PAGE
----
Socratic Irony, Plato's Apology, and Kierkegaard's On the Concept of Irony

In Niels Jørgen Cappelørn, Hermann Deuser & K. Brian Söderquist (eds.), Kierkegaard Studies Yearbook. de Gruyter. pp. 71-125 (2009)
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Abstract

In this paper I argue that Plato's Apology is the principal text on which Kierkegaard relies in arguing for the idea that Socrates is fundamentally an ironist. After providing an overview of the structure of this argument, I then consider Kierkegaard's more general discussion of irony, unpacking the distinction he draws between irony as a figure of speech and irony as a standpoint. I conclude by examining Kierkegaard's claim that the Apology itself is “splendidly suited for obtaining a clear concept of Socrates' ironic activity,” considering in particular Kierkegaard's discussion of Socrates' remarks about death and his use of Friedrich Ast's commentary to help his readers to discover the irony that he contends runs throughout Socrates' defense speech.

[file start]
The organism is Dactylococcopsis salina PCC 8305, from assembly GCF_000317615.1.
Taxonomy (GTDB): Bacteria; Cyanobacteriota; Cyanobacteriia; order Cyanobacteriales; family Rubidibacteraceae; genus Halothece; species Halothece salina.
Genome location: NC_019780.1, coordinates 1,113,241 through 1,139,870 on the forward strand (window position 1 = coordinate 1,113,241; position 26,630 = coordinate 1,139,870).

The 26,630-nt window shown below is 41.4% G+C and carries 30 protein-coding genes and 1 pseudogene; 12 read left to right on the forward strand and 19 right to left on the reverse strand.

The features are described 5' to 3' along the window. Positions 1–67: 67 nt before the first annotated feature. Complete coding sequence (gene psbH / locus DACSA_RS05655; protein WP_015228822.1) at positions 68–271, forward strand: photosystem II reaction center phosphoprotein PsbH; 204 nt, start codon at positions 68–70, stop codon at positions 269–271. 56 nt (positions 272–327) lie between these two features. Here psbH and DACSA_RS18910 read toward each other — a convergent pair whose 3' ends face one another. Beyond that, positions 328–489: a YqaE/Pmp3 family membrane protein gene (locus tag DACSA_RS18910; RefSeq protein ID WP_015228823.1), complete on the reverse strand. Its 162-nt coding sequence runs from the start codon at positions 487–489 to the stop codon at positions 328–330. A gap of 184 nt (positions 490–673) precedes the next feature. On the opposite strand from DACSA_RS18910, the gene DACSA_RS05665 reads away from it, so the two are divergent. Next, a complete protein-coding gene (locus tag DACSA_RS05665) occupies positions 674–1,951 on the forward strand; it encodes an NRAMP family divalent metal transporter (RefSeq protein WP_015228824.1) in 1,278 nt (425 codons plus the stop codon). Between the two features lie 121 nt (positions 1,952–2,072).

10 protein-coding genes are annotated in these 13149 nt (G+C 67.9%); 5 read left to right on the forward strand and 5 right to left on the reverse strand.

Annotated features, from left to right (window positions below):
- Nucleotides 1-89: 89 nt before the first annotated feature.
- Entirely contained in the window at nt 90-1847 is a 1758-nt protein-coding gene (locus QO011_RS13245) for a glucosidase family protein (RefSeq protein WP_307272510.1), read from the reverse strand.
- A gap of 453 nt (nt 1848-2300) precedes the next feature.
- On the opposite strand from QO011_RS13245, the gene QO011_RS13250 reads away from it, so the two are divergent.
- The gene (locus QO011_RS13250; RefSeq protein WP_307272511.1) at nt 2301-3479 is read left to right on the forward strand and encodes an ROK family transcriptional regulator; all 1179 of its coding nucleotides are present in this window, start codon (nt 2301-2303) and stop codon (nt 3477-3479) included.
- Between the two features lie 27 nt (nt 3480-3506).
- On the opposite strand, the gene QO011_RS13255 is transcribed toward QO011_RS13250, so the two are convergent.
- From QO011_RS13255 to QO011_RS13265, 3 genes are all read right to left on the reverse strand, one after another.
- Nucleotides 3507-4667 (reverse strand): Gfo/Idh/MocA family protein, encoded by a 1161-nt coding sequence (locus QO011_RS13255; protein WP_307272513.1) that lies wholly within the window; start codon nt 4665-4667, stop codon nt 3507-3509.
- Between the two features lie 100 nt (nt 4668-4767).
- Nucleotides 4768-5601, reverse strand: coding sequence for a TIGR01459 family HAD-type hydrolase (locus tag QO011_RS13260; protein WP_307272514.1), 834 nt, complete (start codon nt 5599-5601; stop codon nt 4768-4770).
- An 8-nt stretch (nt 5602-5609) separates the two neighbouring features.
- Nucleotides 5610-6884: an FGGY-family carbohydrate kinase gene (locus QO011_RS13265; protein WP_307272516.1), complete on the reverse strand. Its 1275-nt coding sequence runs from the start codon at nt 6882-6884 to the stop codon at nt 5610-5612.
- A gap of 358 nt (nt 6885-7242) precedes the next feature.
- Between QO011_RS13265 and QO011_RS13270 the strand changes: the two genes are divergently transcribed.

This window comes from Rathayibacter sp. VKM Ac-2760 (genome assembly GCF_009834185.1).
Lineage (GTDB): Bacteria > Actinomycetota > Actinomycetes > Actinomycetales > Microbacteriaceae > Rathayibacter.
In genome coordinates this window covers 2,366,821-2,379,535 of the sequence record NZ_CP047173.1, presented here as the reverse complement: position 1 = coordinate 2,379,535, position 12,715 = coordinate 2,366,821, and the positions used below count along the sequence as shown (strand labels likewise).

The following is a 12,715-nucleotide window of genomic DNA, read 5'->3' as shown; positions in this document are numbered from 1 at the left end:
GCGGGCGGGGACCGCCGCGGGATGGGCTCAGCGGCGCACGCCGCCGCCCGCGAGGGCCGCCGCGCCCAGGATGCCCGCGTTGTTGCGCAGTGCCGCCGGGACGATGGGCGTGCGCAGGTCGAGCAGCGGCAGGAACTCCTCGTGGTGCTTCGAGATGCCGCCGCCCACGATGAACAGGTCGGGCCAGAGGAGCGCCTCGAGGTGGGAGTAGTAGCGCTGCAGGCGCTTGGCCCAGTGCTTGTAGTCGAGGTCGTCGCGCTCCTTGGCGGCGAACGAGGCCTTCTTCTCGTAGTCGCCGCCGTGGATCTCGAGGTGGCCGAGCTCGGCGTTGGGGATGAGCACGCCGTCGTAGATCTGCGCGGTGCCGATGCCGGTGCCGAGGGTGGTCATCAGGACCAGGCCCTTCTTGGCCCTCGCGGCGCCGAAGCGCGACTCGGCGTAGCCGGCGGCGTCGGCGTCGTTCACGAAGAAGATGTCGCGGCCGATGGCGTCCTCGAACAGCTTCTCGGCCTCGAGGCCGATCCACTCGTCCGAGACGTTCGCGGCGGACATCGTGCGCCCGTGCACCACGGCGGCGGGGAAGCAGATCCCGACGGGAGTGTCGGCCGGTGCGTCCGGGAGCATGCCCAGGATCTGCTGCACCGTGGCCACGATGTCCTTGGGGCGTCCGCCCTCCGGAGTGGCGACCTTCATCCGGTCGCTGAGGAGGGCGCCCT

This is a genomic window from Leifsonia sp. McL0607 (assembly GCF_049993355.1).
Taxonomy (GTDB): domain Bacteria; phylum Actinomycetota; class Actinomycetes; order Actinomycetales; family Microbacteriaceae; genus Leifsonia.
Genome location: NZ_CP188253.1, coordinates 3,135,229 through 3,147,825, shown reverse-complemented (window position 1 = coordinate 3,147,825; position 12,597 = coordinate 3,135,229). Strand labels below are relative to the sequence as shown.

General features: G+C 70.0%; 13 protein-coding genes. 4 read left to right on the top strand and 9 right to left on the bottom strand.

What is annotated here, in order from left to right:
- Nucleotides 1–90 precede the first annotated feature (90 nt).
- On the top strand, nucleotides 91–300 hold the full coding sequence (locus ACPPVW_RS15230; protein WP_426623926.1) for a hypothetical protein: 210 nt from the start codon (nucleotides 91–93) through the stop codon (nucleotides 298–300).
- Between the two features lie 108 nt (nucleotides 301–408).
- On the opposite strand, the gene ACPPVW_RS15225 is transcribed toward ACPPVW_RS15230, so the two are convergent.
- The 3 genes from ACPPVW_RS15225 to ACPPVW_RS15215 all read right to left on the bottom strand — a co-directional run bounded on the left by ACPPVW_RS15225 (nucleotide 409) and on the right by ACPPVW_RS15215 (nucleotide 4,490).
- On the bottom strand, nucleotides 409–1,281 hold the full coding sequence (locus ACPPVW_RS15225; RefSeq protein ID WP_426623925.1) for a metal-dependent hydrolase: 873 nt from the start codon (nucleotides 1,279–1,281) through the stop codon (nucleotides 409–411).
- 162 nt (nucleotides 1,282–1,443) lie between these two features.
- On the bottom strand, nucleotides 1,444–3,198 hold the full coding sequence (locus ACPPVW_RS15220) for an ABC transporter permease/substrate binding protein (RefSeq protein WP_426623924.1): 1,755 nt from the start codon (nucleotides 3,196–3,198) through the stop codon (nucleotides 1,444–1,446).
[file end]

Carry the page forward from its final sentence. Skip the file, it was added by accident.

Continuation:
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Paul Muench
University of Montana

Citations of this work

The problem of Kierkegaard's socrates.Daniel Watts - 2017 - Res Philosophica (4):555-579.
Kierkegaard's Phenomenology of Spirit.Ulrika Carlsson - 2014 - European Journal of Philosophy 24 (3):629-650.

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